His doctoral thesis in sociology, presented in 1960 under the supervision still of Melville Herskovits, continues and widens this interest in the relation between reference group and racially determined behavior, once again examined through a quantitative approach with a theoretical foundation taken primarily from social psychology. Authors like Robert Merton, Paul Lazarsfeld and Leon Festinger, as well as the canonical Talcott Parsons, are widely cited. Once again Mondlane, who during his final years of doctoral research was already working as a consultant at the United Nations33, initially envisaged a research study that would also be of interest to poor communities, but at the end of the day he opted to concentrate on white and black students at universities in the North and South of the United States. This time the survey group was larger, totaling 650 collected questionnaires without any claim to statistical representativeness. Once again the questionnaires were administered by academic staff as part of their classroom activity. The questionnaire was addressed to four groups of students: white and black students from Northern universities and white and black students from Southern universities – the latter for the most part still racially segregated. The questions centered on a thorny issue: fraud in university exams. They asked what the respondent (white or black) would do if he or she discovered another colleague (white or black) was cheating (copying, for example). The idea of cheating in an exam was something publicly condemned by everyone. However a large difference was discovered between public situations – where others also perceive the fraud – and private situations – where the respondent is the only person to perceive it. In the former case all four groups tended to condemn cheating strongly. In the latter case, especially in the South, the respondents tended to be severe with the other racial group and lenient with their own. It was also noticeable that the students from higher-ranking schools, which tended to be from the North, were usually more severe with cheating in private too and in relation to their own racial group. Students from lower ranking schools, by contrast, tended to be more lenient with cheating, especially when practiced by a member of their own racial group.

Here again we can turn to an excerpt taken from the conclusion:

...role expectations may be the most reasonable theoretical explanation. That is, as a student enters a school with high academic standards of honesty, he sooner or later learns to internalize the accepted values of the school to the point where they become his own. ... it seems reasonable to conclude that race is an important factor which determines the direction of the choices which an individual is constantly required to make among the many alternative norms of behavior surrounding his life. However, race or caste is important only when it is set against the background of regional or cultural traditions as part of the collective experience of the groups tested. In other words, race or caste is a factor in the kind of bias noted in this study, only as it affects those individuals whose cultural traditions include a special attitude towards members of the white or Negro race, depending on the side of the racial line they belong (1960: 96-97).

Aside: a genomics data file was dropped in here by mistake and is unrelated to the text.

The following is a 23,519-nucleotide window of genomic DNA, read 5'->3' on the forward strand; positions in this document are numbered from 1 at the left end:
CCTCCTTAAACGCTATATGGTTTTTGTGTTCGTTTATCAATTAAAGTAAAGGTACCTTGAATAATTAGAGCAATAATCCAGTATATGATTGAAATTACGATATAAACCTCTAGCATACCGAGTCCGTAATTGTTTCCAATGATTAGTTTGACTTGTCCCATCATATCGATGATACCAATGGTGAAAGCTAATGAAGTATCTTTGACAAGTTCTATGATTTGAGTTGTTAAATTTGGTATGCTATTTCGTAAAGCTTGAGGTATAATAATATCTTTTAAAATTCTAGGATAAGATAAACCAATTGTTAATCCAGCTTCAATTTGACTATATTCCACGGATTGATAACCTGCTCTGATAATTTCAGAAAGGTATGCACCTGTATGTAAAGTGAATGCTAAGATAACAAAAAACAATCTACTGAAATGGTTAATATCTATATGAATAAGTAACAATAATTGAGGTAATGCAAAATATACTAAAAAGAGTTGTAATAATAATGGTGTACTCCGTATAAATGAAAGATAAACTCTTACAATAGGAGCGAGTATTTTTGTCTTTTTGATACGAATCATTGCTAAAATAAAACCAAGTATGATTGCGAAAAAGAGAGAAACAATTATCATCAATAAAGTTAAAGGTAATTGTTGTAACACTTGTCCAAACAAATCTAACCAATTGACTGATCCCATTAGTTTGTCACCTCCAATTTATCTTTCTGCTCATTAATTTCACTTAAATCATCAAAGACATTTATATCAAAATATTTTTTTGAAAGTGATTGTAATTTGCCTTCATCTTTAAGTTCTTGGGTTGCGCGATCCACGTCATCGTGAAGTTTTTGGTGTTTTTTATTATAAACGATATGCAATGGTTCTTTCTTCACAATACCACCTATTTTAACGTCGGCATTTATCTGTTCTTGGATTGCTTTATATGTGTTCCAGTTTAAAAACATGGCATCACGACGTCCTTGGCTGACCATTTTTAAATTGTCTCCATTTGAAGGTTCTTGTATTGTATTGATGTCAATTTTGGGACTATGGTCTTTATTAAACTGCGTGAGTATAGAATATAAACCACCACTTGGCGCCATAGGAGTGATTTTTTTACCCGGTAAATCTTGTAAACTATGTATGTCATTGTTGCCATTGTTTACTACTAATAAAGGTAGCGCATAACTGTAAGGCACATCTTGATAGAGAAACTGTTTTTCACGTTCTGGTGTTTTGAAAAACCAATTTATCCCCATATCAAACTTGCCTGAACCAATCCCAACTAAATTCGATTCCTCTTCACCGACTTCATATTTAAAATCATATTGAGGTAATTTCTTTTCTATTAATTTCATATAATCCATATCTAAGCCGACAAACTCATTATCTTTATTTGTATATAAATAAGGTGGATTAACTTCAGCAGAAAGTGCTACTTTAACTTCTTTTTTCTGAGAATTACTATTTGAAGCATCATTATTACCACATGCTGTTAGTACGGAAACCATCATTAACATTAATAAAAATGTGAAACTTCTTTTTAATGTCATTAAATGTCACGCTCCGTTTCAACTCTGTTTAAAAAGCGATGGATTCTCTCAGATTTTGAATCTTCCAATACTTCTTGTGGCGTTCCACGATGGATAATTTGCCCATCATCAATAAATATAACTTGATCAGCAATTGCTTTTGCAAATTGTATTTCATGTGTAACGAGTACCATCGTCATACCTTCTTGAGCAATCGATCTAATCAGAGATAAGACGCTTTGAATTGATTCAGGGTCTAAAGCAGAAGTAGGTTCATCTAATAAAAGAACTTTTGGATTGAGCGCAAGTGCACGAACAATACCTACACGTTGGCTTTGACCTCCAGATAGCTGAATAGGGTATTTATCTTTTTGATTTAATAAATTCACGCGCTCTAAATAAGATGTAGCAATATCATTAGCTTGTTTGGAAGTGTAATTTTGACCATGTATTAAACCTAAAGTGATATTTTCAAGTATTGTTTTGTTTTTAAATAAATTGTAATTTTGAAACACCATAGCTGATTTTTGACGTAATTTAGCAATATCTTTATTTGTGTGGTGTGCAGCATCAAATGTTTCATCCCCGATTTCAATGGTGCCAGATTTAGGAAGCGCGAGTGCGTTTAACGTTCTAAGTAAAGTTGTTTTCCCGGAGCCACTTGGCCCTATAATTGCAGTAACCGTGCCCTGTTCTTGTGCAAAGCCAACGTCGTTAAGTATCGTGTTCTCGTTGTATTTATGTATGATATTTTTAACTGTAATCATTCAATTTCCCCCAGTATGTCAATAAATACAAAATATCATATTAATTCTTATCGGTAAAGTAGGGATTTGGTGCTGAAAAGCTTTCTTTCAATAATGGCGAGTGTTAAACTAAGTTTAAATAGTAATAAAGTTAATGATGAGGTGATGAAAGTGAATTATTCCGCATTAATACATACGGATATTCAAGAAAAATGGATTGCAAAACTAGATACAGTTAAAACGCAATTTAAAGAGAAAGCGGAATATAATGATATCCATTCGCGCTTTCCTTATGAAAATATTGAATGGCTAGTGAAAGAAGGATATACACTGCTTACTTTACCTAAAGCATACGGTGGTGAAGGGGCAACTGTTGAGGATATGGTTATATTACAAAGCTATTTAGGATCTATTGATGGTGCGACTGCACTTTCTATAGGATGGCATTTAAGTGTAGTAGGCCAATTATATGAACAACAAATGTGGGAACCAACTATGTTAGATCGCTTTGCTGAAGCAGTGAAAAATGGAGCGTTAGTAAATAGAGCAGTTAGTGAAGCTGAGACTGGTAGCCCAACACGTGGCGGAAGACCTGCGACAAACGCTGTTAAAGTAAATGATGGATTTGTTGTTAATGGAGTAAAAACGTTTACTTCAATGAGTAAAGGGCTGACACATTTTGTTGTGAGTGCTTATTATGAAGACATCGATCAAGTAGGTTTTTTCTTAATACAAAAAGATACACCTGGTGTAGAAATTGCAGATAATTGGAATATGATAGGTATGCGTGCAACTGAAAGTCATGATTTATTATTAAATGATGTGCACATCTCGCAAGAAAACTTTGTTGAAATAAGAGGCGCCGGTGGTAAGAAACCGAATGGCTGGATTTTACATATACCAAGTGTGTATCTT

Comparing the master's dissertation with the doctoral thesis, the former clearly reflects the first years of study in the United States, as well as the foreignness of a young African intellectual living in Chicago, while the latter already shows a certain familiarity with academic culture in the United States, obtained from years of study at Northwestern University and teaching experience in four American universities from 1953 to 1960.34 In both studies Mondlane concludes emphasizing how pernicious and pervasive racism is and also the danger of putting ethnicity before justice. In my view, these two conclusions will later bear on his ethno-sceptic approach to the liberation struggle of Mozambique, which could be summed up as follows: the fight against colonialism and its racism cannot go together with ethnic identities; for the most part traditional local leadership had been, to use a term of the time, ' tribalized' by the colonial government; regional cultures of the various regions of Mozambique are important but a national culture and identity need to be forged as part of the liberation process (Mondlane in Bragança & Wallerstein 1978: 197-200).